- Mark Dion, Memory Box, 2015. Courtesy the artist and Tanya Bonakdar Gallery.
Follies were whimsical outbuildings that became popular with European aristocrats beginning in the 16th century. Built in imitation of foreign wonders like Tatar tents, Chinese temples, or Egyptian pyramids, these elaborate decorative structures were flights of fancy, usually serving no functional purpose. In the mid-1990s, artist Mark Dion began his own series of "Follies." Thirteen of Dion's built environments will be on display at Storm King Art Center beginning May 4, along with the world-class, permanent collection at the Mountainville sculpture park.
"Collecting is at the heart of many of Dion's works throughout his career," remarks senior curator Nora Lawrence. Many of the "Follies" include Dion's own collections. Bureau of Censorship, located in the museum building, is a desk with a 1980s-style computer, beneath a large collection of scissors mounted on particleboard. Nearby is a library of censored books. The Storm King grounds host two hunting blinds—mock accommodations for hunters of distinct social classes. The Dandy Rococo is fitted out with Baroque furniture and a chandelier, while The Glutton displays a plate of sausages on a camouflage tablecloth. Thus can architecture paint a portrait of absent deerstalkers.
Grotto of the Sleeping Bear consists of a life-size bear dozing on a pile of American trash. (The bear, incidentally, is not a taxidermied animal but a realistic duplicate—essentially a giant teddy bear.)
At least one Dion's installations has a practical purpose. Storm King Environmental Field Station is fully equipped as a classroom for visiting students with specimen jars, microscopes, telescopes, binoculars, and butterfly nets, plus a library stocked with field guides on birds, plants, and insects. The walls are metal so that a teacher may set out charts with magnets. Here is a collection of tools for making more collections.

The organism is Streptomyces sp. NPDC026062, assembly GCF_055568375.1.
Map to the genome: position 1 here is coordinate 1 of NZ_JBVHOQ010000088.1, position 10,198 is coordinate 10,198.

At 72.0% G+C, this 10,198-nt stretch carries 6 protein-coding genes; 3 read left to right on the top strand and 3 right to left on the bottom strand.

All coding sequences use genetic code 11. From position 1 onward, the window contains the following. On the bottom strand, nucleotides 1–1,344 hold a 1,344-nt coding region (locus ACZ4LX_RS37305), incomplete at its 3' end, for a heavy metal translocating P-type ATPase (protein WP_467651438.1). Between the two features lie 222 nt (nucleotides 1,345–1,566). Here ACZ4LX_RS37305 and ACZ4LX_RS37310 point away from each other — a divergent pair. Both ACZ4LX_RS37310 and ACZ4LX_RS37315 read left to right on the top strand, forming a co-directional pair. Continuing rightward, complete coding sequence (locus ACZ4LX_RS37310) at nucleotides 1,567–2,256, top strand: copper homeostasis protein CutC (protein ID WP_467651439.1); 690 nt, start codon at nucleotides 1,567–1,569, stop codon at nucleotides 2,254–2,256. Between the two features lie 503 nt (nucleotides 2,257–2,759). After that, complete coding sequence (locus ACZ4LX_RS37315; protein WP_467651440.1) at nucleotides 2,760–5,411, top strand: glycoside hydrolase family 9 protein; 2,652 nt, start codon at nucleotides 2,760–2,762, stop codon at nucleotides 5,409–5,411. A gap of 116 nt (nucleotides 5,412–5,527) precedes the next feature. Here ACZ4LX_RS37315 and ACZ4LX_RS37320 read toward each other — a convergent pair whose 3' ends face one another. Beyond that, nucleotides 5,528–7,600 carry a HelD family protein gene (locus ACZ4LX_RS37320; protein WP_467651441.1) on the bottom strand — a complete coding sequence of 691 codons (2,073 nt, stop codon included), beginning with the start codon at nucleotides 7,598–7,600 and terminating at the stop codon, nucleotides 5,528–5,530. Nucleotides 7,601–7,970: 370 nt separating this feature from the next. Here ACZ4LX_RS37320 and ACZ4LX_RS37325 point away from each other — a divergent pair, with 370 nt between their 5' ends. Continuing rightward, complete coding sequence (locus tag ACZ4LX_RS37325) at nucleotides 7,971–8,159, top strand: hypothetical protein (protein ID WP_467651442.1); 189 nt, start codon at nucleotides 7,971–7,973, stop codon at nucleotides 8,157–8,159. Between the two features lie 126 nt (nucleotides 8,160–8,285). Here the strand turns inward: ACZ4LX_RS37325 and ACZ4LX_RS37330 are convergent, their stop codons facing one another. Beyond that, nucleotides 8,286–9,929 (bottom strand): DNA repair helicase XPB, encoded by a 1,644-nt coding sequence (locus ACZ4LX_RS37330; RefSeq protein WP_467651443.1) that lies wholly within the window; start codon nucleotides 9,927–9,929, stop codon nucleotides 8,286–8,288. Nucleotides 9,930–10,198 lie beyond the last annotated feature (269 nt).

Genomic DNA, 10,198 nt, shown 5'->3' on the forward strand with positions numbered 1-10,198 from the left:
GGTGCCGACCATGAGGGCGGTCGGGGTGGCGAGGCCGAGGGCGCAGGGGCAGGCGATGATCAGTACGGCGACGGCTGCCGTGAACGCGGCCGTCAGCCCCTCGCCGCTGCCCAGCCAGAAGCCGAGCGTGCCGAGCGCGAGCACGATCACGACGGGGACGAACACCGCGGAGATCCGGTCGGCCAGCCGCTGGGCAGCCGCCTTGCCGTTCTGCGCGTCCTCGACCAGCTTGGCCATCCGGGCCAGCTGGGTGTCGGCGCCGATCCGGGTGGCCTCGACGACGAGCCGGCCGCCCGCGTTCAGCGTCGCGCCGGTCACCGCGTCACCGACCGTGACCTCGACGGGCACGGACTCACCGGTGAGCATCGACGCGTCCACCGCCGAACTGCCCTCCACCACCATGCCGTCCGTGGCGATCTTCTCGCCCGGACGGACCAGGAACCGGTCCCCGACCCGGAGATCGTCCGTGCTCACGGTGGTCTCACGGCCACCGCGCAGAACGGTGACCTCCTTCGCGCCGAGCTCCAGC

- The Field Station of the Melancholy Marine Biologist, 2017-18, Mixed media installation
Is Dion suggesting that censorship, hunting, and even butterfly collecting are human follies? Certainly that interpretation seems tenable. Can humans find another way to interact with nature besides classifying and killing it?
Of course, a collection is never finished; it's always a work in progress. Many of Dion's works are site-specific, and pieces that have previously been shown are being reworked for this exhibition. As I write, Dion is scouring auctions, thrift shops, and vintage stores of the Hudson Valley, searching for eccentric beauty. (He prefers to avoid the seductions of the internet.) The staff and volunteers at Storm King have also helped search for the vast array of materials that "Follies" requires.
The new season will also mark the inauguration of "Outlooks" by artist Jean Shin, known for her site-specific installations made with cast-off materials. When she learned that Storm King was planning to remove a group of unhealthy Green Mountain maple trees, Shin conceived of a tribute to them: an epic 50-foot table built from their wood. Seven trees contributed to this super-long picnic table, which anyone is welcome to use as they explore the grounds. Shin had a second idea: to make maple syrup from trees on Storm King's 500-acre grounds. Shin will hold public syrup tastings: an interactive art performance involving all five senses.
"Follies" will be on display May 4–November 11. Storm King Art Center is open Wednesdays through Sundays, 10am-5:30pm. (845) 534-3115. stormking.org